Verdict? Skippable, unless you're a ROM completist. Typing that sentence just made me want to lie down.
Genre: Science Fiction/Tie-In(s)
Anything I Need To Know Going In? The Serenity and Hellboy stories are self-contained vignettes, but the Aliens story seems to be an excerpt.
Anything Else? The scripts are the real deal — by Chris Roberson, Mike Mignola and Brian Wood, respectively. They're pros who know how to pack a lot into relatively small spaces; a very satisfying read. (The way the issue riffs on Serenity canon is particularly fun.)
Genre: Science Fiction
Anything I Need To Know Going In? A selection of excerpts from various titles across Valiant's publishing line, including the much-buzzed about series Faith, starring a superhero who is both a woman (which is no big deal) and matter-of-factly plus-size (which still really kind of is).
Anything Else? Big ideas abound, and the selections from each title are legitimately tantalizing. Faith is charming, as promised; the 4001AD title features strong writing and art; Divinity boasts a fascinating premise; and I'll definitely be picking up a copy of Archer & Armstrong #1 based on the humor and verve present in this excerpt.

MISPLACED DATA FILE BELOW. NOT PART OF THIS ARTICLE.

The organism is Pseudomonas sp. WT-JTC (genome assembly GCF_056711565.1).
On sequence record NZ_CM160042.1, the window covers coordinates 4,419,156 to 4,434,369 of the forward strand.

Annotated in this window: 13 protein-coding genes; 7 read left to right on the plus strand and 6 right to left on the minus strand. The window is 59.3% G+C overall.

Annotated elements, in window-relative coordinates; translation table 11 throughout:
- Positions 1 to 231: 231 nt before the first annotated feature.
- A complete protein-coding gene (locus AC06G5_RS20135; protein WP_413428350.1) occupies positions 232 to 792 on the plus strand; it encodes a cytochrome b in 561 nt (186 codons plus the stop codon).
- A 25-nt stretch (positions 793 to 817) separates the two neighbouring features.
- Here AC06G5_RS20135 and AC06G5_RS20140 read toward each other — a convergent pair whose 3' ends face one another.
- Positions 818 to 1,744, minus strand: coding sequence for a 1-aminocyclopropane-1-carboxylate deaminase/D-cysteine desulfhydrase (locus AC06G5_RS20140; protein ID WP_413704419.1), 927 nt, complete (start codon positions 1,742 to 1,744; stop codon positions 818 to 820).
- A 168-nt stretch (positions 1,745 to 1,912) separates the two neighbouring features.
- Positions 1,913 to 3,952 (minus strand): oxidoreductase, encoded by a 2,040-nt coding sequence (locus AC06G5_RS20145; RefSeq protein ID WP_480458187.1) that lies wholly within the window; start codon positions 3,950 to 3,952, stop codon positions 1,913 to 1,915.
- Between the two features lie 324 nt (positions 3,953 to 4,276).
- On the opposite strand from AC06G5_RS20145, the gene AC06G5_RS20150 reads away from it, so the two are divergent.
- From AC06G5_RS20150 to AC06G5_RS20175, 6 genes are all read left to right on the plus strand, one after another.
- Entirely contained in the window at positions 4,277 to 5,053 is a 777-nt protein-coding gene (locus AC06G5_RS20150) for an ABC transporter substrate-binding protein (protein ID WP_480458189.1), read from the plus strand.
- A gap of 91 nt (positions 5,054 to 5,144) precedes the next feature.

Verdict? Highly recommended.
Anything I Need To Know Going In? This is a freshly rebooted, less cartoony "New Riverdale" version of America's favorite tic-tac-toe-headed teen ginger. (Fear not, haters-of-change: Classic Archie hasn't gone anywhere and still lives in the supermarket checkout aisle, as always.) The broad slapstick is gone (as is the tic-tac-toe hairstyle), replaced by a more measured, but still breezy, tone. Script by Mark Waid, art by Fiona Staples, so Riverdale's in good hands.
Anything Else? There's also an excerpt of the excellent new Jughead title, written by the dependably goofy Chip Zdarsky and winning art by Squirrel Girl's Erica Henderson.
Verdict? Run, don't walk. Yes.
Anything I Need To Know Going In? Two stories that spin off the popular video game franchise. A female Assassin in 1791 Haiti, and a Templar (the Assassin's enemies, in game lore) in 1927 China.
Anything Else? The Templar story's a solid, well-executed (heh) adventure, but the Assassin tale seems a bit talky to serve as an effective introduction.